At the same time though, if you get past that and look at the deeper themes a couple of them are very similar to what I often read on MDC special needs board. The suggestion that children be allowed to be the individuals they without making it the primary focus of their lives to conform to social expectations of making other people feel better. It seems similar to objections we sometimes hear about ABA for kids with autism. His other progressive theme is that children can learn and progress if our expectations are high and that early labels can be inaccurate and damaging. Again those are very MDC special needs themes.

Again, there is lots of ick there, but I also see themes that are in some ways progressive for the time.
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#27 of 53 Old 02-07-2009, 10:36 PM
 
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I went to read it at Google, but those pages were not part of the preview. So I went to Amazon and went to the page number. I had to keep putting in page numbers to get it all. I was stunned - it was bizarre to see the way he spoke about that child - but the subsequent pages (around 99 or 100?) went into a whole different tone of compassion for how that girl was being treated and how a lot of children are treated. It almost made me weep. I ended up feeling he was making some very important points, even though those few pages were, I agree, really horrifying. I do wonder, though, if we could actually talk to him and have a dialogue, whether he might explain what he was thinking in a way a lot different from the one in which it came across. - Lillian
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#28 of 53 Old 02-07-2009, 10:52 PM
 
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I suppose the most important offering he made was his homeschooling bookstore and list of homeschoolers that allowed for networking in an era before the internet and home computers. He also had a newsletter.

He taught for over 20 years in the public school system. As I posted before, he had come to his conclusions before he wrote his first book in 1964. He was an advocate of the Youth Rights Movement and was formerly a member of Citizens for Global Solutions.

http://en.wikipedia.org/wiki/John_Holt_(educator)

He was a man ahead of his time, but also a victim of his time.

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#29 of 53 Old 02-07-2009, 10:58 PM
 
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Originally Posted by larksongs View Post
Page 97 and on...The ugliness of 'r------ children...." and so on and so forth...It makes me so angry...and I see what he is getting at, I have this book at home I simply don't agree with his strong reaction to disabled children.

I agree with people on the patriarchal issue. I did like Kohn's punished by rewards somewhat but I find a lot of these books to be preachy. I think a lot of people, this is not the authors fault obviously, but people take these people to heart.It often seems to be coming from a colder place, psychological stand point. What I got from Tolstoy's essays was a real adoration of the children, not just observation but love for the children that he was teaching and respect and admitting mistakes, as well as honoring the rights of the parent, admitting that a mother reading to a child was the most important and best way to learn reading , for example. So while his work is 'his ' work, it didn't have that same feel to me that some of these modern male authors do .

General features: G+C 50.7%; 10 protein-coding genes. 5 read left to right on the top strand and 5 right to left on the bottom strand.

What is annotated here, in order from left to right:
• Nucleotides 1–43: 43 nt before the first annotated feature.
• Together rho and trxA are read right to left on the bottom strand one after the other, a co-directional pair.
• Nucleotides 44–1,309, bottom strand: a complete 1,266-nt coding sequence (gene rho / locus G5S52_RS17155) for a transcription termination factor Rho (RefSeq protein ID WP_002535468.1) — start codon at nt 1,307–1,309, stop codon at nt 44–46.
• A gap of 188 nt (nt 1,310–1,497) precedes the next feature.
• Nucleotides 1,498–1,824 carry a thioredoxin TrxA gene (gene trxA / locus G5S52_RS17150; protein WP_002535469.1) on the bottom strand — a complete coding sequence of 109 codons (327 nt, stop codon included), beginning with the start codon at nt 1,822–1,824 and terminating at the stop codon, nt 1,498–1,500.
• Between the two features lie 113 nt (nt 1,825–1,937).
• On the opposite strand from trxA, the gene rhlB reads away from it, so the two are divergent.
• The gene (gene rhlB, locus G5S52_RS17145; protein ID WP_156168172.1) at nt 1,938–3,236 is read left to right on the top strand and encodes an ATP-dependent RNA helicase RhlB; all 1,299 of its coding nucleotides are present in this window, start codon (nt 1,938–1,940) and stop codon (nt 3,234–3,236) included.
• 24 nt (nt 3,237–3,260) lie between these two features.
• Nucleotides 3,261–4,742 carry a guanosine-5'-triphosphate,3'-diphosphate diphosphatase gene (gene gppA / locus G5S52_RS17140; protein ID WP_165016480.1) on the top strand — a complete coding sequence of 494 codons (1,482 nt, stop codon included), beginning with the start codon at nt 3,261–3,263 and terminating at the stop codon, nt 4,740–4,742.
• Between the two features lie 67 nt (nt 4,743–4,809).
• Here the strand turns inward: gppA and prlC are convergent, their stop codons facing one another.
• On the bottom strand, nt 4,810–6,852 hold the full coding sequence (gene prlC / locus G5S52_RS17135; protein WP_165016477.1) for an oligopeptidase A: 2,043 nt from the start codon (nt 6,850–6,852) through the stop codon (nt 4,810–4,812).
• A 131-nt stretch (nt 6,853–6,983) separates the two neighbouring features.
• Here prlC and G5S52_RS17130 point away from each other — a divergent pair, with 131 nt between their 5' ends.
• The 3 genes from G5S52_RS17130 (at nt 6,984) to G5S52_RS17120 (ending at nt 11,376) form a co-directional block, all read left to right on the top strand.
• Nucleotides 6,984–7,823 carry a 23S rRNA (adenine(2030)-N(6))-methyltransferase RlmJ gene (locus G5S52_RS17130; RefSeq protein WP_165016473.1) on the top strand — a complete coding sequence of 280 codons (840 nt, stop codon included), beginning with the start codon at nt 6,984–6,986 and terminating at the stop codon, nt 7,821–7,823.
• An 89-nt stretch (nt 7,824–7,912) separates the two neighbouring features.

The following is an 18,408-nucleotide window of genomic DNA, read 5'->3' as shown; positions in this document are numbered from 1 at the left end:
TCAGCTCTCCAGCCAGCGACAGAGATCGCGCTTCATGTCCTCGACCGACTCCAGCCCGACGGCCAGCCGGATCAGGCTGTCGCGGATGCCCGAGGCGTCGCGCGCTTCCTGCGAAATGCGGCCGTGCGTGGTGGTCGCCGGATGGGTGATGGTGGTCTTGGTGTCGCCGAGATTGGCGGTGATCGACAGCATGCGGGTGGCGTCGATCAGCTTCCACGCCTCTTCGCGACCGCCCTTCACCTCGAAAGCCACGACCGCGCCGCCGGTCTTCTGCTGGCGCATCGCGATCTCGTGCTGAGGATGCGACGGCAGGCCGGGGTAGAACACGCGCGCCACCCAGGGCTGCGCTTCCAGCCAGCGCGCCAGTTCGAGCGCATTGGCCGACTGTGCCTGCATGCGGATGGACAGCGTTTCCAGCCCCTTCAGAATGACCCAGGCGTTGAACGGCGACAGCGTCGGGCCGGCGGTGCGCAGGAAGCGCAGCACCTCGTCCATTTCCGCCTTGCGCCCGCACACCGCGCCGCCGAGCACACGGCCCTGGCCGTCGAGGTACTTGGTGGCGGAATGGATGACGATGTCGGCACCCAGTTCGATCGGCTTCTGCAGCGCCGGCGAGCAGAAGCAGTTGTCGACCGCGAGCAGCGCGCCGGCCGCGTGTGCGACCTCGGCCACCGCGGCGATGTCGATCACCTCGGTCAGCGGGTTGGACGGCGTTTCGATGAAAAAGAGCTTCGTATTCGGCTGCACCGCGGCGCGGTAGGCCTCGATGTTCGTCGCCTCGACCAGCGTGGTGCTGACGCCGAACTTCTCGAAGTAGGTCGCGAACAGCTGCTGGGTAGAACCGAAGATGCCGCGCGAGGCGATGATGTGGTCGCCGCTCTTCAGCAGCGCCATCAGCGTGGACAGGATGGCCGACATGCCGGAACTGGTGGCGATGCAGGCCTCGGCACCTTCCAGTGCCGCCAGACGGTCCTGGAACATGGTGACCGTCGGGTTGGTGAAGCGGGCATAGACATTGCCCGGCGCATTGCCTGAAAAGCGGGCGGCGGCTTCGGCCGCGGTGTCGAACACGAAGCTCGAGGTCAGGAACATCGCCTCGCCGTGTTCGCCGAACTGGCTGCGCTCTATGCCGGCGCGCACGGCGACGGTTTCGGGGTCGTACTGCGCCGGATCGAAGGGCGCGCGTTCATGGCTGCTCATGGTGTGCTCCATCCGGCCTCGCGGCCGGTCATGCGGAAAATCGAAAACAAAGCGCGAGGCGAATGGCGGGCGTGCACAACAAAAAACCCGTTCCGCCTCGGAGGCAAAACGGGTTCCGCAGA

On the other hand I don't hate the modern authors. I appreciate a dissenting opinion from the mainstream that may open people's eyes. I like the idea of these things being out there so that more people may adopt some of the basic principles at least. However for my own personal reading I don't prefer them.
"She was less then fully ANIMAL"!!! I so should not have reread any of this. It's just making me mad and sick that anyone can defend his feelings. He was sickened by her and continued to study her- not as a person, but as a specimen to degrade.

To my husband I am wife, to my kids I am mother, but for myself I am just me.
we're : with and : and
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#30 of 53 Old 02-07-2009, 11:07 PM
 
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Like a pp said, he wasn't married and he didn't have children of his own and he was a public school teacher. He also died in 1985, long before homeschooling became known to most people.

I have only read a couple of his books, and I haven't read the one in question here. I do find what has been quoted here quite disturbing, and I have often wondered how much of his ideas apply to homeschooling today, because things have changed a lot since he was writing over 25 years ago. To me it seems he used the term unschooling as simply not attending school and learning outside of school. The debates of homeschooling vs. unschooling have nothing to do with John Holt as this is something that has come up recently, long after his death. So when I read about unschoolers today worshipping John Holt's ideas, I often question how his ideas apply to radical unschooling today.

Just my two cents. Like I said, I haven't read a whole lot of his work.